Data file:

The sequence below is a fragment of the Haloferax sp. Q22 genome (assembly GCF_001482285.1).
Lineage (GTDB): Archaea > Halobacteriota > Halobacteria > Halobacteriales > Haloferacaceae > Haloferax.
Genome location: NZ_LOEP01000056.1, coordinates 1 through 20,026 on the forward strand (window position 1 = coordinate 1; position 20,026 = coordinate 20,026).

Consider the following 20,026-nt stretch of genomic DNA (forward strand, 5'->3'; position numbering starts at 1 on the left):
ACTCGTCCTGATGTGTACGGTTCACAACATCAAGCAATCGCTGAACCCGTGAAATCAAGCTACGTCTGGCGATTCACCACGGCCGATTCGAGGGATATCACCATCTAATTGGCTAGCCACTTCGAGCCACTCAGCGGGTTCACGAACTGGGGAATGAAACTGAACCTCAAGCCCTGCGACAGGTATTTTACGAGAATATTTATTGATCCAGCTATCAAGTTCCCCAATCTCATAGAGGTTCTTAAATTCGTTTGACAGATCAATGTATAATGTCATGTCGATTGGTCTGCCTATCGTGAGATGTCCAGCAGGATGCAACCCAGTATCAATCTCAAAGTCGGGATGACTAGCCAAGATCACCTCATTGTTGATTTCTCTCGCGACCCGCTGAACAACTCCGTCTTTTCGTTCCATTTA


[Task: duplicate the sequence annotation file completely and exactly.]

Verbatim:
The sequence below is a fragment of the Haloferax sp. Q22 genome (assembly GCF_001482285.1).
Lineage (GTDB): Archaea > Halobacteriota > Halobacteria > Halobacteriales > Haloferacaceae > Haloferax.
Genome location: NZ_LOEP01000056.1, coordinates 1 through 20,026 on the forward strand (window position 1 = coordinate 1; position 20,026 = coordinate 20,026).

Consider the following 20,026-nt stretch of genomic DNA (forward strand, 5'->3'; position numbering starts at 1 on the left):
ACTCGTCCTGATGTGTACGGTTCACAACATCAAGCAATCGCTGAACCCGTGAAATCAAGCTACGTCTGGCGATTCACCACGGCCGATTCGAGGGATATCACCATCTAATTGGCTAGCCACTTCGAGCCACTCAGCGGGTTCACGAACTGGGGAATGAAACTGAACCTCAAGCCCTGCGACAGGTATTTTACGAGAATATTTATTGATCCAGCTATCAAGTTCCCCAATCTCATAGAGGTTCTTAAATTCGTTTGACAGATCAATGTATAATGTCATGTCGATTGGTCTGCCTATCGTGAGATGTCCAGCAGGATGCAACCCAGTATCAATCTCAAAGTCGGGATGACTAGCCAAGATCACCTCATTGTTGATTTCTCTCGCGACCCGCTGAACAACTCCGTCTTTTCGTTCCATTTA